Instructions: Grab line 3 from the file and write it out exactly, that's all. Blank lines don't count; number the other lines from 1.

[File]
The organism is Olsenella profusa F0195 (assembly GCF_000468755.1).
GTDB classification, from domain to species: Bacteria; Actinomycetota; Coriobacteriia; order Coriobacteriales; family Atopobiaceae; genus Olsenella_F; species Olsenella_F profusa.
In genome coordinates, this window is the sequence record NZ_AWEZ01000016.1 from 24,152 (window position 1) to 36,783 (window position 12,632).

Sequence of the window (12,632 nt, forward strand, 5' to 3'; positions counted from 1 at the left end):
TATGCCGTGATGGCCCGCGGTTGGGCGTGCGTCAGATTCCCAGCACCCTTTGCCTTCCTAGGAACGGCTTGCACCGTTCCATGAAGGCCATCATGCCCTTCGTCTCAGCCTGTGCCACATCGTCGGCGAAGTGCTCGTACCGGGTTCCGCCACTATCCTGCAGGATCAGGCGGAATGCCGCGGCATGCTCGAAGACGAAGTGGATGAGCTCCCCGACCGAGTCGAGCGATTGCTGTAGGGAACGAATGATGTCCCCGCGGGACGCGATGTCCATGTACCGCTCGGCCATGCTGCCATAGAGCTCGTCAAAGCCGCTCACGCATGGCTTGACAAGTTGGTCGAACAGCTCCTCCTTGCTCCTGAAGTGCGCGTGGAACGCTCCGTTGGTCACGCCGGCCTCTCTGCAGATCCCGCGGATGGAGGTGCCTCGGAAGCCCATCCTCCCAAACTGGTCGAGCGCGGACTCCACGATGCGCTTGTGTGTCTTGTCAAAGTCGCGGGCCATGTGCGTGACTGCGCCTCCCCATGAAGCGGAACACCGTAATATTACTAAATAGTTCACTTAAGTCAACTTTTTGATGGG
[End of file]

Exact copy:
In genome coordinates, this window is the sequence record NZ_AWEZ01000016.1 from 24,152 (window position 1) to 36,783 (window position 12,632).